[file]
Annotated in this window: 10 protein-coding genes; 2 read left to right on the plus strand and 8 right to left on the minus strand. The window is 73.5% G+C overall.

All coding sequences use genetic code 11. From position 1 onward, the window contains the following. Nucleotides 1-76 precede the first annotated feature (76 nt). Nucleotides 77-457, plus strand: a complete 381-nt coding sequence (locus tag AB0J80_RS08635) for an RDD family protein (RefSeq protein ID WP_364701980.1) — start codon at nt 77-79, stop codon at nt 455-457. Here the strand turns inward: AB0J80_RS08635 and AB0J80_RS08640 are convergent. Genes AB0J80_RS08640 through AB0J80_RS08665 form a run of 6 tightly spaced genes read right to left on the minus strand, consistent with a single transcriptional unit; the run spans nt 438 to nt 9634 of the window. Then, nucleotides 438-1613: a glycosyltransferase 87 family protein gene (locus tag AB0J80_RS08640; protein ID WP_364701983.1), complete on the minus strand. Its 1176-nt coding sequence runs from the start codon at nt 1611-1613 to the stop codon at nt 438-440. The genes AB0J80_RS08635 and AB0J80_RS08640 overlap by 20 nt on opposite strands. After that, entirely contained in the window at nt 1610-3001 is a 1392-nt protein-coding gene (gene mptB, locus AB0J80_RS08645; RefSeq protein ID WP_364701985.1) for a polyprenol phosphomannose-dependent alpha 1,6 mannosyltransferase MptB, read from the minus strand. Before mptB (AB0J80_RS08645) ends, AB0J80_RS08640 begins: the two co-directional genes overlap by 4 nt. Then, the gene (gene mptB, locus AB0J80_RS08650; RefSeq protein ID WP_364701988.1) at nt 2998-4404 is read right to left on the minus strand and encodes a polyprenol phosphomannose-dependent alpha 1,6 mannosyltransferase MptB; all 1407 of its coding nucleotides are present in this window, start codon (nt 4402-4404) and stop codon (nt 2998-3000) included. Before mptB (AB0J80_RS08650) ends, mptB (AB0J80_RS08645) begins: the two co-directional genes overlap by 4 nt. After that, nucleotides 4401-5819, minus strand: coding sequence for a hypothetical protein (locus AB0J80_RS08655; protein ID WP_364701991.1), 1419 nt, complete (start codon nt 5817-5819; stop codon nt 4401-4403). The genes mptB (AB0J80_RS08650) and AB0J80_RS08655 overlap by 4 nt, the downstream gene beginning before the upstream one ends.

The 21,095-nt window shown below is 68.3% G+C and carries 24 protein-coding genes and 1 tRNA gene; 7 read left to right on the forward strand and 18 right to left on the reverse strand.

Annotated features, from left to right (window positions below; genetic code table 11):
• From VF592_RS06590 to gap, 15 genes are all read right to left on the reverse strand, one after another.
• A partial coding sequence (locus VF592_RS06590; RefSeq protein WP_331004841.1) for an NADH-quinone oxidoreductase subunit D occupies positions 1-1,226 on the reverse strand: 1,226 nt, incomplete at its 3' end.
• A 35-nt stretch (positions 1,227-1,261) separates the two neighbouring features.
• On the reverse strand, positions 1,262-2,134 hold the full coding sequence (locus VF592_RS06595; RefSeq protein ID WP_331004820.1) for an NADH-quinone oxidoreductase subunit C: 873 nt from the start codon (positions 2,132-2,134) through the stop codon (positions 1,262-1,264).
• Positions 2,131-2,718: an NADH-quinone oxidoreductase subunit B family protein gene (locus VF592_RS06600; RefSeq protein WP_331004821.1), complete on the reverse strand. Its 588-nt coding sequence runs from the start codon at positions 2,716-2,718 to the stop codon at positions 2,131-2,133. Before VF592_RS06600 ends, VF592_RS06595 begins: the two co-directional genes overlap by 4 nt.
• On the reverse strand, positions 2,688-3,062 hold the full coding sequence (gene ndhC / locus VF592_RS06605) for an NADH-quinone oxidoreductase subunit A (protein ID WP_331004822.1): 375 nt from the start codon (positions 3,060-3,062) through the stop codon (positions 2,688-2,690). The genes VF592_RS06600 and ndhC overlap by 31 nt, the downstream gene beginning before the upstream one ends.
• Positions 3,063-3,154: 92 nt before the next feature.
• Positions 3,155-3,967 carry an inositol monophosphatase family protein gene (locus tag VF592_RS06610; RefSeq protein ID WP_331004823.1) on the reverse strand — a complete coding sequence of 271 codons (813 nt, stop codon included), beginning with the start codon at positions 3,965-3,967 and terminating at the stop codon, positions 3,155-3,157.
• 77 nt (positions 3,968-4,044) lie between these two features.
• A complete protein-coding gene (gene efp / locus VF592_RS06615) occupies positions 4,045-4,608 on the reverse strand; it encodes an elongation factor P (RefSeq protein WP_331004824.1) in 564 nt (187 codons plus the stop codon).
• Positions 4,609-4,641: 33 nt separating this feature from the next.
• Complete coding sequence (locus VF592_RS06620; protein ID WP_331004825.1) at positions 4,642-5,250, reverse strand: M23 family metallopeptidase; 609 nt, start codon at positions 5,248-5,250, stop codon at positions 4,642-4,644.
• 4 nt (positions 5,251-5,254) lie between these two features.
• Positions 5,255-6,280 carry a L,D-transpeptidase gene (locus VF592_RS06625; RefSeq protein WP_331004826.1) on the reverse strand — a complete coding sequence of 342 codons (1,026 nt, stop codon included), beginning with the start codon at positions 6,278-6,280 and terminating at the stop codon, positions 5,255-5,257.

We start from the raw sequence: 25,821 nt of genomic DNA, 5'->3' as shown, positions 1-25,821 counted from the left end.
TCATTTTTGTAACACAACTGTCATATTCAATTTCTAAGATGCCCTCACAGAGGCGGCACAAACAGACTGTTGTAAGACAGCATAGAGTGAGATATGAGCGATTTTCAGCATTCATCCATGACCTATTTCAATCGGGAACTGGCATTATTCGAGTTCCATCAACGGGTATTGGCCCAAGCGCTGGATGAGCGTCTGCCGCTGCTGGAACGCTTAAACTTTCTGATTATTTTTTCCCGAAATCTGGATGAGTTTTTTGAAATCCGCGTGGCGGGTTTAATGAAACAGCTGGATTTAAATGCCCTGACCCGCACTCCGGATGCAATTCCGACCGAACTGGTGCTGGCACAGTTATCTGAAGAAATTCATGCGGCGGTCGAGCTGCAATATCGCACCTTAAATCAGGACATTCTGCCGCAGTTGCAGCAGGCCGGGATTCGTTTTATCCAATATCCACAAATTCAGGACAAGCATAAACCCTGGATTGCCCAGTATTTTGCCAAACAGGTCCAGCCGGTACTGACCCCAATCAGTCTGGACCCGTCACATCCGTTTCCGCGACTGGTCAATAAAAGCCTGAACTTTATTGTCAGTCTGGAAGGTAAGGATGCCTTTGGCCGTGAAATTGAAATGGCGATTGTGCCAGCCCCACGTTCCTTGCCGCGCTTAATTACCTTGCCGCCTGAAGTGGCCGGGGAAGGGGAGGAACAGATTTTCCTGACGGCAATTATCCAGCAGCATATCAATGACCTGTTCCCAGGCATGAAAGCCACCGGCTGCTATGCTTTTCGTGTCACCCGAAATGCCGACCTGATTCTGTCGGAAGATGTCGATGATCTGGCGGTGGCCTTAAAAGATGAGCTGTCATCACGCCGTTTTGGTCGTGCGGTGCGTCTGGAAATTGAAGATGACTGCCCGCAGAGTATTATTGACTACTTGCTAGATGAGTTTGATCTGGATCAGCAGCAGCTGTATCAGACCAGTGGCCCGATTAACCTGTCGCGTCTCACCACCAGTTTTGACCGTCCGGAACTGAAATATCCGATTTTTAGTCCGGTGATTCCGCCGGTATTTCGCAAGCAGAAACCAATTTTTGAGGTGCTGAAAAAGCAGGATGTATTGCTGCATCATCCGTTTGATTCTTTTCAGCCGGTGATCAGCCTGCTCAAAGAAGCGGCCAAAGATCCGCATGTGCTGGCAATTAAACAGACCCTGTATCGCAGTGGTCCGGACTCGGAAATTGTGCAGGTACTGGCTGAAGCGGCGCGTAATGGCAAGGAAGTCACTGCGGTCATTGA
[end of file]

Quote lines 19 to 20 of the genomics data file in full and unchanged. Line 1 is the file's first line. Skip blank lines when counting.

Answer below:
We start from the raw sequence: 25,821 nt of genomic DNA, 5'->3' as shown, positions 1-25,821 counted from the left end.
TCATTTTTGTAACACAACTGTCATATTCAATTTCTAAGATGCCCTCACAGAGGCGGCACAAACAGACTGTTGTAAGACAGCATAGAGTGAGATATGAGCGATTTTCAGCATTCATCCATGACCTATTTCAATCGGGAACTGGCATTATTCGAGTTCCATCAACGGGTATTGGCCCAAGCGCTGGATGAGCGTCTGCCGCTGCTGGAACGCTTAAACTTTCTGATTATTTTTTCCCGAAATCTGGATGAGTTTTTTGAAATCCGCGTGGCGGGTTTAATGAAACAGCTGGATTTAAATGCCCTGACCCGCACTCCGGATGCAATTCCGACCGAACTGGTGCTGGCACAGTTATCTGAAGAAATTCATGCGGCGGTCGAGCTGCAATATCGCACCTTAAATCAGGACATTCTGCCGCAGTTGCAGCAGGCCGGGATTCGTTTTATCCAATATCCACAAATTCAGGACAAGCATAAACCCTGGATTGCCCAGTATTTTGCCAAACAGGTCCAGCCGGTACTGACCCCAATCAGTCTGGACCCGTCACATCCGTTTCCGCGACTGGTCAATAAAAGCCTGAACTTTATTGTCAGTCTGGAAGGTAAGGATGCCTTTGGCCGTGAAATTGAAATGGCGATTGTGCCAGCCCCACGTTCCTTGCCGCGCTTAATTACCTTGCCGCCTGAAGTGGCCGGGGAAGGGGAGGAACAGATTTTCCTGACGGCAATTATCCAGCAGCATATCAATGACCTGTTCCCAGGCATGAAAGCCACCGGCTGCTATGCTTTTCGTGTCACCCGAAATGCCGACCTGATTCTGTCGGAAGATGTCGATGATCTGGCGGTGGCCTTAAAAGATGAGCTGTCATCACGCCGTTTTGGTCGTGCGGTGCGTCTGGAAATTGAAGATGACTGCCCGCAGAGTATTATTGACTACTTGCTAGATGAGTTTGATCTGGATCAGCAGCAGCTGTATCAGACCAGTGGCCCGATTAACCTGTCGCGTCTCACCACCAGTTTTGACCGTCCGGAACTGAAATATCCGATTTTTAGTCCGGTGATTCCGCCGGTATTTCGCAAGCAGAAACCAATTTTTGAGGTGCTGAAAAAGCAGGATGTATTGCTGCATCATCCGTTTGATTCTTTTCAGCCGGTGATCAGCCTGCTCAAAGAAGCGGCCAAAGATCCGCATGTGCTGGCAATTAAACAGACCCTGTATCGCAGTGGTCCGGACTCGGAAATTGTGCAGGTACTGGCTGAAGCGGCGCGTAATGGCAAGGAAGTCACTGCGGTCATTGA